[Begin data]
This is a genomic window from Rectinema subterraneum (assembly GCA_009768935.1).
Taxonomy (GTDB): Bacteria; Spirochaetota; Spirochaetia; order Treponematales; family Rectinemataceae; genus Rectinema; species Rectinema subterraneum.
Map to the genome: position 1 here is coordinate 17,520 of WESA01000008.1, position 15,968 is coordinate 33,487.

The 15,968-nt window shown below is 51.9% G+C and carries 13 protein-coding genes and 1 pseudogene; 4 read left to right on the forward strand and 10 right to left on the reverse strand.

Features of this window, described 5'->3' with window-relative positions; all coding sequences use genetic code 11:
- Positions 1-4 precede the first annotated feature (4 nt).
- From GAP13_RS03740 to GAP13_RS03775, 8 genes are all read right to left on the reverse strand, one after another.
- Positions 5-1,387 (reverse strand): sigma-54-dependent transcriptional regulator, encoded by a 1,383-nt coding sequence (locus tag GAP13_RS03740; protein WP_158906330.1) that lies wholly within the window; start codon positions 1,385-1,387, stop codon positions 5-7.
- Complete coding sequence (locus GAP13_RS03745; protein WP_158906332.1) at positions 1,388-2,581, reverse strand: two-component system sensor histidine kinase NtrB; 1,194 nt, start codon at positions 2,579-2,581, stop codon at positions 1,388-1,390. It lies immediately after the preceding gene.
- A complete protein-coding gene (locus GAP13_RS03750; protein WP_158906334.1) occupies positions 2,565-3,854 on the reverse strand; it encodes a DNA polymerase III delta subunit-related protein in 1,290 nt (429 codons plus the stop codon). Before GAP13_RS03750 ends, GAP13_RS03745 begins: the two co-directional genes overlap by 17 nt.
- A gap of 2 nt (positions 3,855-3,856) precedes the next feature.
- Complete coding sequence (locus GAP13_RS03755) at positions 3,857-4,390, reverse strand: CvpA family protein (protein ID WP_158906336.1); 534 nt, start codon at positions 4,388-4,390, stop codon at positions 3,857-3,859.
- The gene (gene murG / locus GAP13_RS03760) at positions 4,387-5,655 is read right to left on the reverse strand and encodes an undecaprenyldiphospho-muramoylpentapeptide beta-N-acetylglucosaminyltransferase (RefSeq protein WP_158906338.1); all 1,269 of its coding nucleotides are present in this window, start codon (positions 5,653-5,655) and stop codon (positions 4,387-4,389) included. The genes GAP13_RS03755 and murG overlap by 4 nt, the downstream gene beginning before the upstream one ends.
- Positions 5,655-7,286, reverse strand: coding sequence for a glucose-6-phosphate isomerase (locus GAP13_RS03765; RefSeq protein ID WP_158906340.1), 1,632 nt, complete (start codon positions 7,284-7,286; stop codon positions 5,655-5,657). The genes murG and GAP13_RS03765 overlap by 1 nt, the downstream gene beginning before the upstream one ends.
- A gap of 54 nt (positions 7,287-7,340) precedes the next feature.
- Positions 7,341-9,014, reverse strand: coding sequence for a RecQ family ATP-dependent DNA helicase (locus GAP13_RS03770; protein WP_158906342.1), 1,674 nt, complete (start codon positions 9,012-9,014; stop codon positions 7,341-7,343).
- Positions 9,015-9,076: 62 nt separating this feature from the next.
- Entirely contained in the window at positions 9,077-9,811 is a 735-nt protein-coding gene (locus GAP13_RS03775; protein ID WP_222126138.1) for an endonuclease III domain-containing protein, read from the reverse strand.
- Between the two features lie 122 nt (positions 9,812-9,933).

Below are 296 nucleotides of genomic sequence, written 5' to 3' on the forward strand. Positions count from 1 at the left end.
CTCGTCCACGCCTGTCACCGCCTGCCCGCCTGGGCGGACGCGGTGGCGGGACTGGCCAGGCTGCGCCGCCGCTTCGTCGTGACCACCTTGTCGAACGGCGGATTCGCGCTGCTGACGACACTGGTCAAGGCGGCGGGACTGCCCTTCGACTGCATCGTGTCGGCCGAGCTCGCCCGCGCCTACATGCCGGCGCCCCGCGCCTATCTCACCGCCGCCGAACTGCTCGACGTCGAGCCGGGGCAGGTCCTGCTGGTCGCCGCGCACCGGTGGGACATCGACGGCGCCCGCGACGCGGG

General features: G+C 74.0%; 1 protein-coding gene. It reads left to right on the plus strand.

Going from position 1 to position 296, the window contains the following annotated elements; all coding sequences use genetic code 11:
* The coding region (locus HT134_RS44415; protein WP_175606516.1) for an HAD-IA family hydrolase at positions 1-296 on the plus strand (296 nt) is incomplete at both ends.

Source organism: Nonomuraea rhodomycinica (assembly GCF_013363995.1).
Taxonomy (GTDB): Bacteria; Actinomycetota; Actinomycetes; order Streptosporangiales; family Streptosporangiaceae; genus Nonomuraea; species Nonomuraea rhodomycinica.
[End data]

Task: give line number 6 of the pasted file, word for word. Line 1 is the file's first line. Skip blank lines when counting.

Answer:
- Positions 1-4 precede the first annotated feature (4 nt).